Today I went swimming. It was a big deal for me because I don’t like being in the water that much. I can give you many reasons for my dislike of water. My hair is very long and thick so it takes ages to wash and dry after it gets wet in the pool. An absolutely legitimate reason! Here is another one: I get itchy legs whenever I get out of the water. It is real, I am not just making it up! I have the itchiness for years and yesterday I even looked it up on the internet.
Also, well, the main reason is that I can’t swim. I’ve had several attempts to learn throughout the years. Many people, including good friends and a concerning partner, have tried to teach me too. But the result has not been quite great.
When I was 17, I had nearly drowned in the sea so I have carried with me the fear of not being able to get air inside my lung while getting salt water instead.
But a decade has passed me by, I should really get over it. So here I come children’s swimming pool 😀
Today, I did one length without stopping for the first time. I still refused to swim to the deep end (yeah, still a chicken) but I will try next time. Promise!
When I was a little girl, my parents noticed that I had to sit real close to watch TV. Dad decided to take me to an optician, and I came back with a pair of glasses. Throughout my childhood, Dad kept having to take me back there. Because my glasses were increasingly thicker, eye check-up became a phobia. I felt on edge for a whole week leading to any check-up. I was engulfed by pangs of guilt whenever I had to tell the doctor and my Dad that I couldn’t read the first few lines. I felt like I disappointed my Dad. He never really said anything but he looked gloomy. Now and then he suggested me reading a bit less. However, we both knew that the culprit was my gene, not my books.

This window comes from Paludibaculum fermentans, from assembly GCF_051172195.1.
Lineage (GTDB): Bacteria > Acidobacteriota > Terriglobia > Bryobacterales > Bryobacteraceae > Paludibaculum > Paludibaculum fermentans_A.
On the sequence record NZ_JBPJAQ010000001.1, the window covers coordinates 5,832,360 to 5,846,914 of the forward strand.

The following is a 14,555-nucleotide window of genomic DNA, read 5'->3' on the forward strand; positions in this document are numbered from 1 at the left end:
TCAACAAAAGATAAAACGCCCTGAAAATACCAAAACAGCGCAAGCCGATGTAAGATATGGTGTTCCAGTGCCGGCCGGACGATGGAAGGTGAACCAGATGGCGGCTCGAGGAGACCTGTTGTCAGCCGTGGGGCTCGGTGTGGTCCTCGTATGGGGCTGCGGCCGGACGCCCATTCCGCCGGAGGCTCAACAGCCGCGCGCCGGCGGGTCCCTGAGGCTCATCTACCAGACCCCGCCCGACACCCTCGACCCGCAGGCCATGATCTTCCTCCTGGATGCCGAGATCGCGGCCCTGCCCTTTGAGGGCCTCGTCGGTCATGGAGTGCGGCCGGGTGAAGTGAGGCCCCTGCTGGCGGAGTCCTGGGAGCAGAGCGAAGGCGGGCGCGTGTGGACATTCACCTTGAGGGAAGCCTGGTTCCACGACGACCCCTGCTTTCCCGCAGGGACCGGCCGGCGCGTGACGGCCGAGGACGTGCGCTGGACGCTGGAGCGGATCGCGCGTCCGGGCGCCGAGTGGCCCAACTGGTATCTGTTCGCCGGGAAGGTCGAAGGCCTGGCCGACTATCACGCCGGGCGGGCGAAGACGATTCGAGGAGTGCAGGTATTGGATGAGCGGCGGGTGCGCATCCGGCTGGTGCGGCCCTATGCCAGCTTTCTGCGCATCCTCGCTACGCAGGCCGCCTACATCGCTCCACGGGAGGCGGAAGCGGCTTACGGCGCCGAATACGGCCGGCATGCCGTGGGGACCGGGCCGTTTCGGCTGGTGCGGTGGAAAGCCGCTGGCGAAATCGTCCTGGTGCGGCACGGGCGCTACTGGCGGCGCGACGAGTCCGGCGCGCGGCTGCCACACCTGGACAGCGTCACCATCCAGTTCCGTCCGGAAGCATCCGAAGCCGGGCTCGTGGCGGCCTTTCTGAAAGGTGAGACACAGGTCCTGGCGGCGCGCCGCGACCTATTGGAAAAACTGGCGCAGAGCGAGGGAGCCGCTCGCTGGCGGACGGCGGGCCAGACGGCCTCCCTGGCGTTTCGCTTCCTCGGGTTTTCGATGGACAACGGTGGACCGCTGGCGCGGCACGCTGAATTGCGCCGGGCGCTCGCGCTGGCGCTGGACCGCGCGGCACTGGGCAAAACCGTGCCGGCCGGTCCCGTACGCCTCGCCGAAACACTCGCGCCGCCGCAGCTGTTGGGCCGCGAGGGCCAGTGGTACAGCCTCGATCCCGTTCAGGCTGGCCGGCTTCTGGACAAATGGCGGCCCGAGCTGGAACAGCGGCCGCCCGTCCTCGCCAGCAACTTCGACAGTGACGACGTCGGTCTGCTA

So I went through schools and undergrad carrying thick glasses and the fear of opticians. It was the kind of fear that made me want to hide. Because I got bad news each time I went there, I figured it out myself that I would be better off not going. I wasn’t born a fighter, and didn’t grow up to be one. I read all the books I could get hold of. I always kept my glass on or nearby. And I loved my Dad more and more each time we went through optician experience together.
Just before my graduation from my bachelor’s degree, I went through an eye operation. Dad and Mum were in the viewing room to see doctors taking layers out of my eyes and put them back. It was like magic. I woke up the next day to see things in the furthest distance I had ever seen without any glasses. Dad finally told me how worried he was throughout all the years we spent going to eye check-ups. He didn’t tell Mum half the things doctors told him there. He didn’t want to worry her. I realized I was too much like him.
After the operation, I got rid of glasses, started to trim my eyebrows, graduated, got a job, got another degree, and a few other jobs. For six years, I hadn’t been to an eye check-up once. I refused to because regardless of how much further I could see and go, the fear was still inside me.
A week ago, I found myself in an optician. My sweetheart booked an appointment for me, and promised to be with me the whole time. I couldn’t sleep the night before. I fidgeted on the chair pointing toward a board full of letters. I failed to read certain lines. I was recommended to use glasses. I chose a frame, and had an appointment to come back in ten days to pick up my newest pair of glasses.
Soon as I walked out of that place, I felt amazing. It was still as scary as ever at the optician. But I finally chose to face my fear with a head held high. Now I am even looking forward to put on my new glasses.